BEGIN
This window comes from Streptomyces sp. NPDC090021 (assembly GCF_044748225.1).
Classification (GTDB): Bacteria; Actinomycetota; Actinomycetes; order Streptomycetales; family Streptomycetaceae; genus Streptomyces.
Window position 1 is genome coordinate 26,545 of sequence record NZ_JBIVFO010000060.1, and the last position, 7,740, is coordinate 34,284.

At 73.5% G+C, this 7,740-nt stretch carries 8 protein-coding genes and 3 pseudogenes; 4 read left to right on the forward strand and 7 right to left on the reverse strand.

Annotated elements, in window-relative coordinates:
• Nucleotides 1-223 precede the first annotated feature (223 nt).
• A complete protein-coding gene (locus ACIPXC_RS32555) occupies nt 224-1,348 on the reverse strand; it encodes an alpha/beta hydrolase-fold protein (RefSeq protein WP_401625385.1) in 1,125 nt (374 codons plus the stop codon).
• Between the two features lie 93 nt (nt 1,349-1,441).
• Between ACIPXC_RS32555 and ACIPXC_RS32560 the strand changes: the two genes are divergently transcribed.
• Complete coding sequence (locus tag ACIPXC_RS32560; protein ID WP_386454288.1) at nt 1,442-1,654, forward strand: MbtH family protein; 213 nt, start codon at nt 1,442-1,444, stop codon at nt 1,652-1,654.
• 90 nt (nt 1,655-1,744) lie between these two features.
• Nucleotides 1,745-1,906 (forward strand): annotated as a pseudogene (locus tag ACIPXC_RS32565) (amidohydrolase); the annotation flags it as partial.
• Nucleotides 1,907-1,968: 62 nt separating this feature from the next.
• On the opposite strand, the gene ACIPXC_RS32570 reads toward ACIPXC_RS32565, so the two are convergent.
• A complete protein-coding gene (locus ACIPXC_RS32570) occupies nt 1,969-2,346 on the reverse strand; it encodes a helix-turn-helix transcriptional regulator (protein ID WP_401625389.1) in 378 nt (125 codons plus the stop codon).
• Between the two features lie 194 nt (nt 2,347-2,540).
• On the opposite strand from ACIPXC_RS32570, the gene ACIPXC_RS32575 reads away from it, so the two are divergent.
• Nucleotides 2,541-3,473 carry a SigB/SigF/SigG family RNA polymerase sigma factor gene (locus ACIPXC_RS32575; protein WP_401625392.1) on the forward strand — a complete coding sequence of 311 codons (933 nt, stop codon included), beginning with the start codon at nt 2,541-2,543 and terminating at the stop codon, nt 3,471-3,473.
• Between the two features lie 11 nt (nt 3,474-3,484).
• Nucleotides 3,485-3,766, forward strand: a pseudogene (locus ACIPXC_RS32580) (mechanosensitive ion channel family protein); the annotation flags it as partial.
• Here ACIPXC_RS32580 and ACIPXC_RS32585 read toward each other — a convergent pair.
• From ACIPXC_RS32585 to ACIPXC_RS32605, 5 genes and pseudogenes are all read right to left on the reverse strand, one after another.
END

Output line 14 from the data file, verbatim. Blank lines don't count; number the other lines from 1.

• On the opposite strand, the gene ACIPXC_RS32570 reads toward ACIPXC_RS32565, so the two are convergent.